The bottom right Ubuntu user looks like a coffee pad machine using Easy Server Espresso pods. I say this because it has the rounded bit above the cup which is where the coffee pad seems to go. Such machines work by inserting a paper pad containing ground coffee. The machine then pushes water through resulting in a cup of coffee. This requires the least effort because the pods can be bought in the store, there's no need to dose yourself and it doesn't need much cleanup after.
The top left Debian user is electric filter brewer or drip brewer. In the rounded part above the pot goes a paper or metal filter in which the user adds ground coffee. There's another compartment for water and turning on the machine heats the water brews the coffee into the pot. These kinds of machines often have a heating pad below the pod to keep the coffee hot, though some machines brew into a thermos pot without additional heating instead. This kind of pot is more useful for larger batches; it does require the user to dose the amount of coffee and it's a bit more cleanup (renewing the paper filter or cleaning out the metal filter).
The bottom left (Arch) and bottom middle (Fedora) look like V60 (v60) and Chemex (chemex) brewers, respectively. They are also filter brewers like Debian one except that they require the user to pour over the water manually. This gives some more control over the brewing process, for example by allowing a longer bloom. It may take less countertop space because these brewers are small enough to store in most cupboards.
The bottom middle Fedora user could also be a cloth filter brewer (they didn't draw the filter). In that case a piece of cloth is used instead of a one-time paper or reusable metal filter. This kind of brewing takes even more time because the cloth filter should be rinsed after each use and stored in a way that no mildew develops in the damp cloth. It's too much to go into here, but James Hoffman has a good video on cloth filter brewing.
Finally, the top right Gentoo user shows an espresso machine. This brewing method requires a finer grind of coffee which is tamped into a puck in a portafilter. The machine then pushes high pressure water through the puck to get a concentrated shot of coffee: espresso. Of the methods shown, this gives the user the most customization in terms of brew temperature, brew pressure, grind size, and extraction ratio (how much water to push through before stopping the brew). These aspects may be customized in some of the previous brewing methods too, but they'd have less influence because they use larger grind sizes. Dialing in these parameters can take a few shots (e.g. when changing beans) and each turn tempts one to taste before adjusting the parameters further. As such, I would not really recommend it for one trying to lower their coffee consumption.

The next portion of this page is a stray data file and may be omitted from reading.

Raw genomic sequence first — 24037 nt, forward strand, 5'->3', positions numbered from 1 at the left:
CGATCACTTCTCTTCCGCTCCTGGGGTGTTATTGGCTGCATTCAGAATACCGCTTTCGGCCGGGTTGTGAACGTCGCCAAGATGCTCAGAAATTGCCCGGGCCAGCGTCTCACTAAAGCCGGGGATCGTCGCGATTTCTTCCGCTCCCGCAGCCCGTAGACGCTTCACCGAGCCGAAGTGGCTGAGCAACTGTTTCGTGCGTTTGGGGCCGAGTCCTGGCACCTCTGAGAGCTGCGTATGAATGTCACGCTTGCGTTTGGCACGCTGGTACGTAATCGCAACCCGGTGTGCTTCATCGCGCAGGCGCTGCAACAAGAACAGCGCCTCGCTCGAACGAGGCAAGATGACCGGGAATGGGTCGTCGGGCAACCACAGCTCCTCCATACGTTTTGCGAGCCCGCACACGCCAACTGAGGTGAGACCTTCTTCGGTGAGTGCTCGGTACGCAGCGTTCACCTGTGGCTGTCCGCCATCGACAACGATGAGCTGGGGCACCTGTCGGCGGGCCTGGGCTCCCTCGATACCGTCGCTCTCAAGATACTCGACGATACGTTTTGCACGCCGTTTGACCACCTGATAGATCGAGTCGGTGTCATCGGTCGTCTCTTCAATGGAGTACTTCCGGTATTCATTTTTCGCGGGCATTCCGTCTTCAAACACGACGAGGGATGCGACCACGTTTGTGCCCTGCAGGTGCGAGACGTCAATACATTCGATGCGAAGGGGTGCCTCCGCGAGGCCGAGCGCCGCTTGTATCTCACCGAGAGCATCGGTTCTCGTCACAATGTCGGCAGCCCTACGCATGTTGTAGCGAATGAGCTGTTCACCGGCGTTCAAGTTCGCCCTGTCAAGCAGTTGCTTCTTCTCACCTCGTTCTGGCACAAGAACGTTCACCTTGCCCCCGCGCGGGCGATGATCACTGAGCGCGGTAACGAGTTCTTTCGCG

With the goal of reducing coffee consumption, I'd lean toward the cloth filter brewing method. As it takes some extra time to clean up by rinsing the filter and storing it properly (submerged in clean water in the fridge) in addition to the manually pouring hot water over the grounds, I consider it quite a bit of effort for a simple cup. Before choosing this option though, I'd recommend watching James Hoffman's video on cloth filters which paints a picture of how involved / rewarding it can be.
There are two other brewing methods I feel are worth mentioning: the moka pot and the French press.
The moka pot is a metal stove-top brewer. At the bottom is the water chamber with a funnel to the coffee ground compartment above it. When the water is heated on the stove, the water pushes up through the coffee and into the top chamber where the brewed coffee goes. It's a bit like espresso though the brewing pressure is much lower. These pots come in different sizes. The brewer needs to be taken apart after each use to take out the used coffee, rinse everything off and fill the water and coffee compartments again. I'd say the moka pot is comparable to the cloth filter in terms of effort though it's a bit more forgiving because it doesn't have the mildew issue.
The French press is a different brewer to the ones we've seen before. It's an immersion brew in which the ground coffee and the water sit together for about 5 minutes after which a metal filter is used to separate the grounds from the brewed coffee. It's a bit less involved than the moka pot and cloth filter but it still requires cleanup (removing the wet ground from the brew chamber and rinsing everything off) before a new cup can be brewed.